There was nothing more perplexing and confusing than watching the unfolding events of the Lebanese civil war. It was ruthless, ugly, and dirty, and it taught me as well as many Arabs the harsh reality that had been hidden under the veneer of elegance and glamour of Lebanon. Although the civil war was essentially a Christian versus Muslim conflict, the Lebanese Muslim religious identity politics of the ’70s and ’80s was different than what we are familiar with today. There were no religious slogans, no Takbeer, no black flags, and even no beards, with one exception: the Shiite group Hezbollah and its leader Hassan Nasrallah, the man who introduced Lebanese political Islam to the wider Arab world.
For a long period, Nasrallah succeeded in transitioning his party from a small Shiite group to the most dominant party on the Lebanese messy political scene. He also attracted a bigger Arab crowd to support his resistance against Israel. No more − the bearded man, with “God is Great” written on his flag, has new competitors, with even longer beards and fiercer Islamist slogans, but with one difference: they are Sunni, not Shiite Muslims, and Lebanon has started to taste stronger, more assertive Salafi movements.
On Monday, the Lebanese Salafi cleric Sheik ahmed al-Assir, the Imam of Sidon’s Bilal bin Rabah Mosque, announced the creation of the Free Resistance Brigade, urging all who are capable of heading to Syria to go and aid “the oppressed” in Qusayr and Homs. Asir called on “all the Lebanese who fear attacks by Iran’s party (Hezbollah) in Lebanon to arm themselves and form secret cells in order to be ready to exclusively defend themselves and their families, should the need arise.” Asir is not alone; other sheiks like Sheik Salem Rafii have called for “Jihad” in kassir on the Lebanese-Syrian border, where the Shiite group, Hezbollah, is allegedly involved in fighting along the side of the Assad regime in Syria.
Fighting Salafis is harder and trickier for Hezbollah for many reasons: For starters, the Shiite militia has gained most of its experience fighting a conventional Israeli army, with mostly hit-and-run tactics that aim to exploit the vulnerability of organized military units and inflict maximum damage and human causalities. It worked; Hezbollah operations forced Israel to withdraw from Lebanon in 2000 and to accept ceasefire in their war in 2006. However, Asir and his men are not Israel − his followers share many characteristics that Hezbollah offers his members: Jihad, resistance, paradise, and duty. The advantage of fighting a conventional army is gone, and now Hezbollah must accept the bitter truth that his men will face and, for the first time, other guerrilla groups that are equally determined and fearsome. They may not be equal in experience, but experience would be gained quickly within the battlefield. Not to mention that it will be harder for Hezbollah members to chant “Allah Akbar” while trying to kill others who are equally passionately chanting the same.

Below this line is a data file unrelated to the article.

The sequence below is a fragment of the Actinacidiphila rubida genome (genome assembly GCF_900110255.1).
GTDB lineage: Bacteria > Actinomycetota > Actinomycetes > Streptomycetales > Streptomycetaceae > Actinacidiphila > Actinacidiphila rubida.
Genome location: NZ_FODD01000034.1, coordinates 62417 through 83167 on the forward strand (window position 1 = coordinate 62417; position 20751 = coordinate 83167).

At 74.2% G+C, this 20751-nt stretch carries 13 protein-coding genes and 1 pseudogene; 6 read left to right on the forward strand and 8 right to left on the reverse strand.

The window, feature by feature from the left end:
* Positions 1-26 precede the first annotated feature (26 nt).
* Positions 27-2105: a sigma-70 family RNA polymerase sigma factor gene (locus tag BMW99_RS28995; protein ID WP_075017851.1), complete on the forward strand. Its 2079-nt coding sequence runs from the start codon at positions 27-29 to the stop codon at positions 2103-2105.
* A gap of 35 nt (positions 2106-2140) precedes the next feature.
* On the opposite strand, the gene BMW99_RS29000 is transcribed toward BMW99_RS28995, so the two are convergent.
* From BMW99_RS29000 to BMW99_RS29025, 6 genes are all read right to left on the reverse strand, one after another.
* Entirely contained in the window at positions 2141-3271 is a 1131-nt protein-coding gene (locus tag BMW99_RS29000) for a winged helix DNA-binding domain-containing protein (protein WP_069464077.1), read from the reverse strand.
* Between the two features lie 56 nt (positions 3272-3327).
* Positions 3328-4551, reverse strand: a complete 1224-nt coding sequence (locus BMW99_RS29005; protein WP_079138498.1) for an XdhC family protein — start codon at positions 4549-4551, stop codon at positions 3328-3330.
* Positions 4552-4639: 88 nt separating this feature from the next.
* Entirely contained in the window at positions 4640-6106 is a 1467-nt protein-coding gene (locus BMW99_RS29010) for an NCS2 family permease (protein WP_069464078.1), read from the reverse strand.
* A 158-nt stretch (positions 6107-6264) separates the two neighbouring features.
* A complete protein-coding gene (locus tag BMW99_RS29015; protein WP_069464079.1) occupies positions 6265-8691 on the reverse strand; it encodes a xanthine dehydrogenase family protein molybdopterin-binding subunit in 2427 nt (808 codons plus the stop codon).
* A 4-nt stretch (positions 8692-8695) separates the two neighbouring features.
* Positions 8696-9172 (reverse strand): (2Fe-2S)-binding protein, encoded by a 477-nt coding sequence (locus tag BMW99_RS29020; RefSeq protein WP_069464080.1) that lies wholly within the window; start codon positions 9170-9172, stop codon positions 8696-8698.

Second, the Hezbollah’s desperate attempt to save the Assad regime in Syria has cost the group dearly on the political front but also on the military front. For years, Hezbollah has stored rockets of various sizes, threatening Israel; first Haifa and beyond, then later Tel Aviv and beyond. Those rockets have been rendered useless in the current fight in Syria. Rockets are not the weapons of choice for inter-guerilla war. Denying Hezbollah the advantage of psychological impact of urban shelling of Israeli towns is a big setback for the movement. Now, the shelling of Assad forces of civilian areas is something the group has to deny any involvement in.
Third, the Shiite community that accepted martyrdom for its sons in the war against Israel may not necessarily accept the returned body bags from Syria; they may resent being dragged into someone else war. Although Hezbollah has portrayed the conflict in Syria as “the Western conspiracy against the resistance,” sooner or later, this slogan will do little to comfort bereaved Shiite families. Moreover, any ongoing fight with Salafi’s groups could result in revenge attacks on Shiite villages inside Lebanon, a risk that should not be under-estimated or dismissed.
For years, Hezbollah has treated the moderate Sunni group, the future movement as an enemy. From the death of Rafiq Hariri in 2005 to the death of Wissam al-Hassan in 2012—regardless of who was really behind their murders—Hezbollah has done nothing to bridge the wide Sunni-Shiite gap in Lebanon. In fact, it is arguable that the weakening of the Future movement has helped to strengthen the radical Salafism in Lebanon. Its leader, Saad Hariri, who couldn’t even attend al-Hassan’s funeral, still lives in self-imposed exile in Paris and is unable to curb the influence of Asir or other Salafi sheiks who are mysteriously well-funded and under no obligation to listen to a westernized leader like Hariri. Even the patron of Hariri, Saudi Arabia, its hand is limited in curbing the huge business empire that funds Salafism in both Syria and Lebanon.
Nasrallah’s shortsightedness on the internal front, and his stubborn insistence to support Assad may cost his group dearly. Now the genie is out of the bottle, the Lebanese Salafists are here to stay, and they should not be underestimated. The spillover from Syria may not necessarily lead to a full-blown civil war in Lebanon, but it would slowly undermine the already-fragile Lebanese state and damage Hezbollah’s internal interests. Welcome to Lebanon’s new war of the bearded enemies.